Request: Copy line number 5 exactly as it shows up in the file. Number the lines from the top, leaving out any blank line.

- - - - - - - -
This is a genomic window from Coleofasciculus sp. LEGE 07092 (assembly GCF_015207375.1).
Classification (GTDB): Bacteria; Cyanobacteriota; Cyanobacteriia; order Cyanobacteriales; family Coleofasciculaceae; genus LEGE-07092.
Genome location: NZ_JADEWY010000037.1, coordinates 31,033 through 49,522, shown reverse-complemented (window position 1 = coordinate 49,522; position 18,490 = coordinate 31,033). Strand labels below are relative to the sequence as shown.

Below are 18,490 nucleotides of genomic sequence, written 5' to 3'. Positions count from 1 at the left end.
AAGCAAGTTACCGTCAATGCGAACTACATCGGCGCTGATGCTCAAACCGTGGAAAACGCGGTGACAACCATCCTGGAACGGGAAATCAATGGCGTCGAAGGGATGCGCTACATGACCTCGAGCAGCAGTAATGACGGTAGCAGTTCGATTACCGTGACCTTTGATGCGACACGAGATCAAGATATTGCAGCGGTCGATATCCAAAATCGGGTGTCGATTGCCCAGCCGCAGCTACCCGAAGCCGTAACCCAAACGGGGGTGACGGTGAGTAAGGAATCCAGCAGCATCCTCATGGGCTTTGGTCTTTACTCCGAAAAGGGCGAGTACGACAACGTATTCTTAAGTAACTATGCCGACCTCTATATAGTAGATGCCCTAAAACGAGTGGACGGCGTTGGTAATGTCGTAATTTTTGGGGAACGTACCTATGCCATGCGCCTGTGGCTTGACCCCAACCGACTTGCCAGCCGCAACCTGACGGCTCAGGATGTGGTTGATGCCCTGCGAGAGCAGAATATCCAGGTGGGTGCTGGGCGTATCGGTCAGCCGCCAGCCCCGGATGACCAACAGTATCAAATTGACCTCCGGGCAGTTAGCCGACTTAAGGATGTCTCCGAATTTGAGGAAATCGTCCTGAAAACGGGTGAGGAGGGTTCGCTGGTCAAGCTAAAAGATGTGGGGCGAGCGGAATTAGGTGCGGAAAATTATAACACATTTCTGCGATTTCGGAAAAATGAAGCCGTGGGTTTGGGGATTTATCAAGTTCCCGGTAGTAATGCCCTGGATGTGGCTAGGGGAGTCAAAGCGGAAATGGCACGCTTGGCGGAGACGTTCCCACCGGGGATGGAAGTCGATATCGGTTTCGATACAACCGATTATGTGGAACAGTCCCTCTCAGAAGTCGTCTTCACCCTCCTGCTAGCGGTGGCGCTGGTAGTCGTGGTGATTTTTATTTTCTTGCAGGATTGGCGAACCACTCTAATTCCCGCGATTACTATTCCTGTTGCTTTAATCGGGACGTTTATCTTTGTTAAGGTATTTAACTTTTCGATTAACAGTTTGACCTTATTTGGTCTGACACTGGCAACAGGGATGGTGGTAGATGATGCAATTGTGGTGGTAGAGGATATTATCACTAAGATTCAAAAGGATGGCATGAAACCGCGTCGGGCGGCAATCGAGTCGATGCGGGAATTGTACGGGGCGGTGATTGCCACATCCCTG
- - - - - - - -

AAGCAAGTTACCGTCAATGCGAACTACATCGGCGCTGATGCTCAAACCGTGGAAAACGCGGTGACAACCATCCTGGAACGGGAAATCAATGGCGTCGAAGGGATGCGCTACATGACCTCGAGCAGCAGTAATGACGGTAGCAGTTCGATTACCGTGACCTTTGATGCGACACGAGATCAAGATATTGCAGCGGTCGATATCCAAAATCGGGTGTCGATTGCCCAGCCGCAGCTACCCGAAGCCGTAACCCAAACGGGGGTGACGGTGAGTAAGGAATCCAGCAGCATCCTCATGGGCTTTGGTCTTTACTCCGAAAAGGGCGAGTACGACAACGTATTCTTAAGTAACTATGCCGACCTCTATATAGTAGATGCCCTAAAACGAGTGGACGGCGTTGGTAATGTCGTAATTTTTGGGGAACGTACCTATGCCATGCGCCTGTGGCTTGACCCCAACCGACTTGCCAGCCGCAACCTGACGGCTCAGGATGTGGTTGATGCCCTGCGAGAGCAGAATATCCAGGTGGGTGCTGGGCGTATCGGTCAGCCGCCAGCCCCGGATGACCAACAGTATCAAATTGACCTCCGGGCAGTTAGCCGACTTAAGGATGTCTCCGAATTTGAGGAAATCGTCCTGAAAACGGGTGAGGAGGGTTCGCTGGTCAAGCTAAAAGATGTGGGGCGAGCGGAATTAGGTGCGGAAAATTATAACACATTTCTGCGATTTCGGAAAAATGAAGCCGTGGGTTTGGGGATTTATCAAGTTCCCGGTAGTAATGCCCTGGATGTGGCTAGGGGAGTCAAAGCGGAAATGGCACGCTTGGCGGAGACGTTCCCACCGGGGATGGAAGTCGATATCGGTTTCGATACAACCGATTATGTGGAACAGTCCCTCTCAGAAGTCGTCTTCACCCTCCTGCTAGCGGTGGCGCTGGTAGTCGTGGTGATTTTTATTTTCTTGCAGGATTGGCGAACCACTCTAATTCCCGCGATTACTATTCCTGTTGCTTTAATCGGGACGTTTATCTTTGTTAAGGTATTTAACTTTTCGATTAACAGTTTGACCTTATTTGGTCTGACACTGGCAACAGGGATGGTGGTAGATGATGCAATTGTGGTGGTAGAGGATATTATCACTAAGATTCAAAAGGATGGCATGAAACCGCGTCGGGCGGCAATCGAGTCGATGCGGGAATTGTACGGGGCGGTGATTGCCACATCCCTG